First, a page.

Daily Breeze "Placebo's latest album is good medicine", Oct'06

Oct 20, 2006 
by Sara Farr

After more than a decade together, Placebo has released their fifth studio album, "Meds" (Astralwerks), the long-awaited follow-up to 2003's "Sleeping with Ghosts" (Virgin).

Known as much for their androgynous stage show and frank sexuality as they are for their crunchy guitar riffs and electronic experimentation -- they were once labeled the "glam" Nirvana -- Placebo first broke into the mainstream music consciousness with singles such as "Nancy Boy" and "Bruise Pristine," both of which were Top 10 hits in the U.K.

The British band also has benefitted from the support of David Bowie, who invited them to perform at his 50th birthday bash in 1998 in Madison Square Garden and then performed with the band a year later at the Brit Music Awards.

Now, Placebo has stripped down to the bare rock bones on "Meds," an album that tries to make sense of the many different ways that people mask their pain. Its similarity to Marilyn Manson's "Mechanical Animals" is obvious both on songs such as "Space Monkey" and with its album cover art, but, as usual, Placebo can neither be pigeonholed nor written off as flatterers.

Once again, they have twisted the whole of pop culture into a rock 'n' roll record that sounds unique and timely.

Rave! caught up with Placebo bassist Stefan Olsdal at his home in the U.K. right before the band, scheduled to play Sunday at the Greek Theatre in Los Angeles, was about to embark on a world tour in support of "Meds." 

Q: "Meds" is your first album as a group in nearly three years. What did you do during those years?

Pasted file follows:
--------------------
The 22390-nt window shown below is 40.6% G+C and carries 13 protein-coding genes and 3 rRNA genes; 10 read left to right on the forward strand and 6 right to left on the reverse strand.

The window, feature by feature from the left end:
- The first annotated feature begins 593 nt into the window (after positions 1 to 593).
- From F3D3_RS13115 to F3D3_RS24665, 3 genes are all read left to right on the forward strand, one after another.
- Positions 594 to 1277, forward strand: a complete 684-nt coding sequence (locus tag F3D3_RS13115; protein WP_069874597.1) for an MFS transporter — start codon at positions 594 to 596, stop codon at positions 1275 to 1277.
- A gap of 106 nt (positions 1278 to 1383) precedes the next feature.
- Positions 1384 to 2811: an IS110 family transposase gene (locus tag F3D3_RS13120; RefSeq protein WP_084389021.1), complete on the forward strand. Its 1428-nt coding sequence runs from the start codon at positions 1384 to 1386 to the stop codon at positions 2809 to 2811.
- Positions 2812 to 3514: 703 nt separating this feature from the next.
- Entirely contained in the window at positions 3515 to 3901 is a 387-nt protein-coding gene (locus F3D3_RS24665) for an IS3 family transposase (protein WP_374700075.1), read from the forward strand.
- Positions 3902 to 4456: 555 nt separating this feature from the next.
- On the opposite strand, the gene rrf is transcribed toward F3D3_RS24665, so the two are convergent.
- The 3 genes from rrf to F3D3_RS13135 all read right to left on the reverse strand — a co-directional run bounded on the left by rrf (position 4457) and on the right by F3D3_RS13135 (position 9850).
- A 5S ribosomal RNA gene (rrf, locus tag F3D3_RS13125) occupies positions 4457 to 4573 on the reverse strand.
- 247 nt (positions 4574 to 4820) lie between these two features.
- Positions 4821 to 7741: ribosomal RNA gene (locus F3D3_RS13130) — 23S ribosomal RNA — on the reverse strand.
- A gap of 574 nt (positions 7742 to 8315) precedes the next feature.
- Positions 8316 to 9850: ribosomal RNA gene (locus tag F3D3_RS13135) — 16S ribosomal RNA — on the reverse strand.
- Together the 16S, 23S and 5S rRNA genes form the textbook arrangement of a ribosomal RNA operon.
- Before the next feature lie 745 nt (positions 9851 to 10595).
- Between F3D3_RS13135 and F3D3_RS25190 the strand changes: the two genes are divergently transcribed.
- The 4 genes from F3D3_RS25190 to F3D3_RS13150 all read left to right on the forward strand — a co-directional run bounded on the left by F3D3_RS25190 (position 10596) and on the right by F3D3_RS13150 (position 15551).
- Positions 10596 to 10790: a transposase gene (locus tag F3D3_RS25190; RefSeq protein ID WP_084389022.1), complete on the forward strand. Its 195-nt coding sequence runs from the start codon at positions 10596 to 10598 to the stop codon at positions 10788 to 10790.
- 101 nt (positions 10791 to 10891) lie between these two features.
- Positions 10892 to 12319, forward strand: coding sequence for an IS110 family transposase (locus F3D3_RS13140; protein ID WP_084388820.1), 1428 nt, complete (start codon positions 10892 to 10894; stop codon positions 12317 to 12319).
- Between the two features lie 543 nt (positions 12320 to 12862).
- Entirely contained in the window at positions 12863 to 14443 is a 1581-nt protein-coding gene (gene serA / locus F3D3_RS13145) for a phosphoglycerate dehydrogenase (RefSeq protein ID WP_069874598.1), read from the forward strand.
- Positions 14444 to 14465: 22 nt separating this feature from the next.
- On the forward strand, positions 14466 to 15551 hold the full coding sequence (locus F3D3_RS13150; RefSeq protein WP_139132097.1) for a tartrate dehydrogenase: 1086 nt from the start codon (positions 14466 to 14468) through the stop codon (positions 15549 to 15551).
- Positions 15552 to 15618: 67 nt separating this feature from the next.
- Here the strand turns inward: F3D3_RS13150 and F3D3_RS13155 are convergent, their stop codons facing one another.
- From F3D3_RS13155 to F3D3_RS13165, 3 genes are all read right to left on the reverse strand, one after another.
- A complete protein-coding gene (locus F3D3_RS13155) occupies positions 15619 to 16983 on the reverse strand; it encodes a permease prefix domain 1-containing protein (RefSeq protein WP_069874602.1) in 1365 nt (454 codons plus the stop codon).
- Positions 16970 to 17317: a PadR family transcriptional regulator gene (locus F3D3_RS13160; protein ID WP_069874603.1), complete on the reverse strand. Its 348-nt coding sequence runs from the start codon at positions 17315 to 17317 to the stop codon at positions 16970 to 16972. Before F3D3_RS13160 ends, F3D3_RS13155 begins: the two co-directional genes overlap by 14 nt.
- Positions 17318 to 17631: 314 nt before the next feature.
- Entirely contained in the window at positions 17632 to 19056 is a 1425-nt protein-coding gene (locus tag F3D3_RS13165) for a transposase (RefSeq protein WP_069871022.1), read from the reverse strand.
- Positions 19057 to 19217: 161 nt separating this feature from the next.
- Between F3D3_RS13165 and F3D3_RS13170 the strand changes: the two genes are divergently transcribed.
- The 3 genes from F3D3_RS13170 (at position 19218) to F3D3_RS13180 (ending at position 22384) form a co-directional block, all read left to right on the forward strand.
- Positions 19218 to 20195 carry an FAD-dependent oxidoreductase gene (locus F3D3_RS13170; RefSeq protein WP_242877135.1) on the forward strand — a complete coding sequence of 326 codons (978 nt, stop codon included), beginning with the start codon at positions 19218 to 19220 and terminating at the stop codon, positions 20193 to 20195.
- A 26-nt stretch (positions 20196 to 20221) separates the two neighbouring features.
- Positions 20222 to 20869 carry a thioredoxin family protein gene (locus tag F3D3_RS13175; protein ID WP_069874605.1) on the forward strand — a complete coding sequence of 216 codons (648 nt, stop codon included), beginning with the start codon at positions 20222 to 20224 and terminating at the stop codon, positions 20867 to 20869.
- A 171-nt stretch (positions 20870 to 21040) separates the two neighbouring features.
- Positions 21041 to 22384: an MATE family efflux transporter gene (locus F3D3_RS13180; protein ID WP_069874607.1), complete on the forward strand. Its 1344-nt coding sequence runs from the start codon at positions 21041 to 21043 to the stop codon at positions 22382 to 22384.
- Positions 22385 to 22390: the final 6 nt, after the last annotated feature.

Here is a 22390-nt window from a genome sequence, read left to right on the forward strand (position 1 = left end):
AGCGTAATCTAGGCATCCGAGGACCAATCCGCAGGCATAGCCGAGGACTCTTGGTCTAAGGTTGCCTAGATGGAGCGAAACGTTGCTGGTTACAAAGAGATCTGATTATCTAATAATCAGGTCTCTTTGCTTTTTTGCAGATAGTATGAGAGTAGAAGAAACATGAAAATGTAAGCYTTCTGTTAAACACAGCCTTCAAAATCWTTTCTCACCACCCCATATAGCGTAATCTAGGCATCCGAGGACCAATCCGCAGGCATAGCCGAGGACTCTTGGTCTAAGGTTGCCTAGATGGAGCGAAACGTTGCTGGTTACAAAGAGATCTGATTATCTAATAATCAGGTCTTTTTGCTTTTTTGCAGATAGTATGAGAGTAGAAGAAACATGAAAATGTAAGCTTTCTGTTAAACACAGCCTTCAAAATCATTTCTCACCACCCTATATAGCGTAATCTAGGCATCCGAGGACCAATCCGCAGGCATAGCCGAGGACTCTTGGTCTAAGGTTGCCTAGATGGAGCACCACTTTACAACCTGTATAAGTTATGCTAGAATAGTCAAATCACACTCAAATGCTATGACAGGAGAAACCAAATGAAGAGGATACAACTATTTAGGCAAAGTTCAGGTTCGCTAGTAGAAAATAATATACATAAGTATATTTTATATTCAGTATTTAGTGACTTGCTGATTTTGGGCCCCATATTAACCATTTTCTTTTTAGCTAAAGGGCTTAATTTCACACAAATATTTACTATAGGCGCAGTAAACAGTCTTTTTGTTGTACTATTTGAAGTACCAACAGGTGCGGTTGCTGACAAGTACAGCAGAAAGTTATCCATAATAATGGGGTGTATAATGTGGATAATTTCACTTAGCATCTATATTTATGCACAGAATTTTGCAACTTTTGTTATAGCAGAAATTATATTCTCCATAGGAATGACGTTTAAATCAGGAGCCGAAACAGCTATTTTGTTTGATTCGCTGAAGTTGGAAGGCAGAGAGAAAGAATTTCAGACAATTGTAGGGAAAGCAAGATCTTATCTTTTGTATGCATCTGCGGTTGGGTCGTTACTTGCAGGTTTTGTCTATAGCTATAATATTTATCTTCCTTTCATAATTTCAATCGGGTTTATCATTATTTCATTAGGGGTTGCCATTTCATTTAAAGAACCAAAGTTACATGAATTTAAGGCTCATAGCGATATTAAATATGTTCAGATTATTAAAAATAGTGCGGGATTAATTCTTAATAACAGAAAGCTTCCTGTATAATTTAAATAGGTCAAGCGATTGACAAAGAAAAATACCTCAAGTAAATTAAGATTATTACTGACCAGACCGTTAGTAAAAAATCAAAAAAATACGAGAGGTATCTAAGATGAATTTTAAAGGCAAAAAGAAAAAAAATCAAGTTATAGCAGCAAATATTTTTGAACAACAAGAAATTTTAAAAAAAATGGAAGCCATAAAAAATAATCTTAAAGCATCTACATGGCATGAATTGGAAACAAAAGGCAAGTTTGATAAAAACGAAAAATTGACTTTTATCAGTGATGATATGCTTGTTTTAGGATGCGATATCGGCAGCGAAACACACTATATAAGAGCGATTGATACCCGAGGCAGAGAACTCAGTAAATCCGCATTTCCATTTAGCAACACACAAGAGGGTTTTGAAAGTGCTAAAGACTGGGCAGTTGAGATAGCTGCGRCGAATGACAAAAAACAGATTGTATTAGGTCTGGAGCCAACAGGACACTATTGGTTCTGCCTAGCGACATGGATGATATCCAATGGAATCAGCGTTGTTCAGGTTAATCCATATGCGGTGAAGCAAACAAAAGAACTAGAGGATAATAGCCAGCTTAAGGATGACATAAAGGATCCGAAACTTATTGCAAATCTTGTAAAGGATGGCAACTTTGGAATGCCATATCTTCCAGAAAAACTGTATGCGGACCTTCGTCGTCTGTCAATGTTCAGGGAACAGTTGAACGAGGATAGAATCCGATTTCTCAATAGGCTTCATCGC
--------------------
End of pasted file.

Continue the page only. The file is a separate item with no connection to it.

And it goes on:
A: We toured for about three years on "Sleeping with Ghosts." It was the more old-fashioned way of promoting a record, you know, taking the music to the people around the world. The last tour took us to South America and this one will take us to Romania, Korea and China, which are new places for us. Q: When did you start recording songs for "Meds"?
A: There's a couple tracks on "Meds" that are six years old and a couple that are two months old, so it's a continuous process of writing. Songs just pop out when the time is right. The songs that were good were the ones that ended up on the album. There was no particular time span or conscious theme. 

Q: Why did you choose to work again with producer Dimitri Tikovoi, who worked with you on Placebo's cover of Kate Bush's "Running Up That Hill"?
A: He's a friend and we've done B-sides and a couple of cover versions of songs that turned out so well that we thought it was stupid not to use him for a whole album. At first, we thought it would be easier working with a friend, but it was actually harder because he cut us no slack. He was like, "OK, you guys are doing your fifth album now, and you're probably getting a bit lazy and formulaic in your way of working and relying too much on computers, so I'm just going to tell you to shut up and get in the room and play," which is basically what we did. 

Q: Indeed, a lot of people have said this is your rawest- sounding album to date. Do you think that's accurate?
A: I think so. I think this is the album where we put less distance between the listener and the band; there's not as much production going on. 

Q: What was it like working with U2's mixer, Flood?